Biofilms can be defined as communities of microorganisms attached to a surface. Those bacterial biofilms cause serious problems, such as antibiotic resistance and medical device-related infections. Nontypeable Haemophilus influenzae (NTHi) is an important pathogen in respiratory infections, as it forms biofilms both in vitro and in vivo such as human middle ear. Recent reports indicate that otitis media, paranasal sinusitis and lower respiratory tract infections caused by Haemophilus influenzae have become more difficult to treat with oral antibiotic therapy. However, there has been no attention given to antibiotic eradication of NTHi biofilm. To investigate the antimicrobial effect of various antibiotics against NTHi biofilm formation, we conducted the following comparative study using both beta-lactamase-negative ampicillin (AMP)-susceptible (BLNAS) and AMP-resistant (BLNAR) NTHi strains. In a microtiter biofilm assay, both levofloxacin and gatifloxacin, of the fluoroquinolone antibiotic group, significantly inhibited biofilm formation by BLNAS and BLNAR NTHi in a dose-dependent fashion compared to ampicillin of the penicillin antibiotic group, cefotaxime of the cephalosporin antibiotic group, and both erythromycin and clarithromycin of the macrolide antibiotic group. Furthermore, in flow cell chamber studies, confocal laser scanning microscopy counted survival bacteria in mature biofilm had been treated with gatifloxacin, ampicillin, cefotaxime and erythromycin. Only gatifloxacin completely killed the BLNAR NTHi isolates within biofilms without regard to the thickness of biofilm formation. The results of this study suggest that fluoroquinolones potentially have a role in therapy against diseases caused by both BLNAS and BLNAR NTHi isolates within biofilms.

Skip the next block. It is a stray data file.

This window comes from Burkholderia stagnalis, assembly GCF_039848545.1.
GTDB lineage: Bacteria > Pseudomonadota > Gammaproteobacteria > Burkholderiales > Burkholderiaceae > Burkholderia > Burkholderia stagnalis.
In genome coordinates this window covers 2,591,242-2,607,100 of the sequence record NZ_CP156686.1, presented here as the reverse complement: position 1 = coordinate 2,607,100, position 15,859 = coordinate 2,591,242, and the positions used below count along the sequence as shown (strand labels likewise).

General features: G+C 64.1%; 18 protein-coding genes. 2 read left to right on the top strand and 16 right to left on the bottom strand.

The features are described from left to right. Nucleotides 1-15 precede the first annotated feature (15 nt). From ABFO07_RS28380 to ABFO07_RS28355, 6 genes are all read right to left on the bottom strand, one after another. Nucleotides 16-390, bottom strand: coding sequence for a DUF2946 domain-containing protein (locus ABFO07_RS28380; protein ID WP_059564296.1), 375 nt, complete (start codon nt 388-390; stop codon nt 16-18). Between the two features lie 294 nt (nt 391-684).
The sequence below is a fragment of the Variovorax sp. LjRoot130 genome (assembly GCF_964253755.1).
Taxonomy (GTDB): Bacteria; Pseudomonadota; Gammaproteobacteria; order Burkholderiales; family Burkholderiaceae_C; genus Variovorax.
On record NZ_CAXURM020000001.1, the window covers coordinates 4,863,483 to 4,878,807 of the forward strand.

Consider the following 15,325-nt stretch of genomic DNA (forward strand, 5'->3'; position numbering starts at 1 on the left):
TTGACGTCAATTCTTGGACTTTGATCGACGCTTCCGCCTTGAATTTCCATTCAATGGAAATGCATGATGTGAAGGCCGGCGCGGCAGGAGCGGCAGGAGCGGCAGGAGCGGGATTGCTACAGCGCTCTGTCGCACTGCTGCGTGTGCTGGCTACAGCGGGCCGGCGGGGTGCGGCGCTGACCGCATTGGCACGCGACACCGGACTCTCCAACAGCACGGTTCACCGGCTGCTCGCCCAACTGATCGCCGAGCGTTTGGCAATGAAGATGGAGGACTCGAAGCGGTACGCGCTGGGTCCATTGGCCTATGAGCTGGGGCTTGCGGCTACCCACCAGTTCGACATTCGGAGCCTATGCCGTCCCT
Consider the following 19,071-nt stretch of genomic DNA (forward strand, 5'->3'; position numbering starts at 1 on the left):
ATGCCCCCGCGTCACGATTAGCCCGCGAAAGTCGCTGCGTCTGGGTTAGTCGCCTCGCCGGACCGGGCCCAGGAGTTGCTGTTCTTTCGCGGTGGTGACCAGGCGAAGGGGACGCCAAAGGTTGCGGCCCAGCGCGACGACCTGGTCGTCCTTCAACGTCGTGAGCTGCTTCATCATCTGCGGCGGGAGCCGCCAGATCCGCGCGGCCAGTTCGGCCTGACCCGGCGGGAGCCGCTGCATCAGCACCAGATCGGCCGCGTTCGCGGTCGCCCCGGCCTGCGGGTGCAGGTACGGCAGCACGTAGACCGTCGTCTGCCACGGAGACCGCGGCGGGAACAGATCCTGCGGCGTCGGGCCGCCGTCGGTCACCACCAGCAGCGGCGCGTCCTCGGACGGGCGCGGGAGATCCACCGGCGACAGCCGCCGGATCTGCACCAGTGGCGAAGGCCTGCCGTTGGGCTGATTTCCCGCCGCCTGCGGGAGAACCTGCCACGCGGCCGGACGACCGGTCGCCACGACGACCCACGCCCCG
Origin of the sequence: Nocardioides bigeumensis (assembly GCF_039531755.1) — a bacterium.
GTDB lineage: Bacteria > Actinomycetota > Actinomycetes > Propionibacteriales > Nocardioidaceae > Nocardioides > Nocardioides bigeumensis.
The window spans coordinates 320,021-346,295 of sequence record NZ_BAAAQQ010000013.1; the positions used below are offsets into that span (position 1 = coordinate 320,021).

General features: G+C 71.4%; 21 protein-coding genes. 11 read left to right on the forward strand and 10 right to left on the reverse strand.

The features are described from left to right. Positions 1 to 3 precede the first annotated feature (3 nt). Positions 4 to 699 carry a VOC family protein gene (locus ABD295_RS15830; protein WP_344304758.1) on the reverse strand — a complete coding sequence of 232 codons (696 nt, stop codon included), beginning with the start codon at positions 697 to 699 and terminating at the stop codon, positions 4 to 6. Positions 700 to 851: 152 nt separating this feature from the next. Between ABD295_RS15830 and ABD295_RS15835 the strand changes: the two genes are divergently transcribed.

Article Reference Outer membrane protein analysis of ampicillin-resistant isolates of Haemophilus influenzae from Saudi Arabia.
Haemophilus influenzae isolates characterized in a previously published study from the Kingdom of Saudi Arabia were analysed by outer membrane protein (OMP) profiling. Isolates from patients with confirmed respiratory tract infections were investigated. Antibiotic susceptibility tests in vitro showed 25/129 (19.4%) had various degrees of reduced susceptibility to ampicillin although all were fully susceptible to ceftazidime and ciprofloxacin. OMP profiles of the beta-lactamase mediated ampicillin-resistant and beta-lactamase negative; ampicillin intermediate resistant strains (BLNAI) isolated were investigated. Dendrograms of scanned SDS-PAGE of these strains showed 15 different groupings from the 15 non-typable (NTHi) isolates tested demonstrating a high degree of heterogeneity whereas the 5 Hib isolates demonstrated significantly closer relatedness and were probably clonal. The present study demonstrates the groupings of H. influenzae strains by OMP profile analysis which did not correlate with the beta-lactamase production ability, BLNAI isolates, geographical origin or biotype.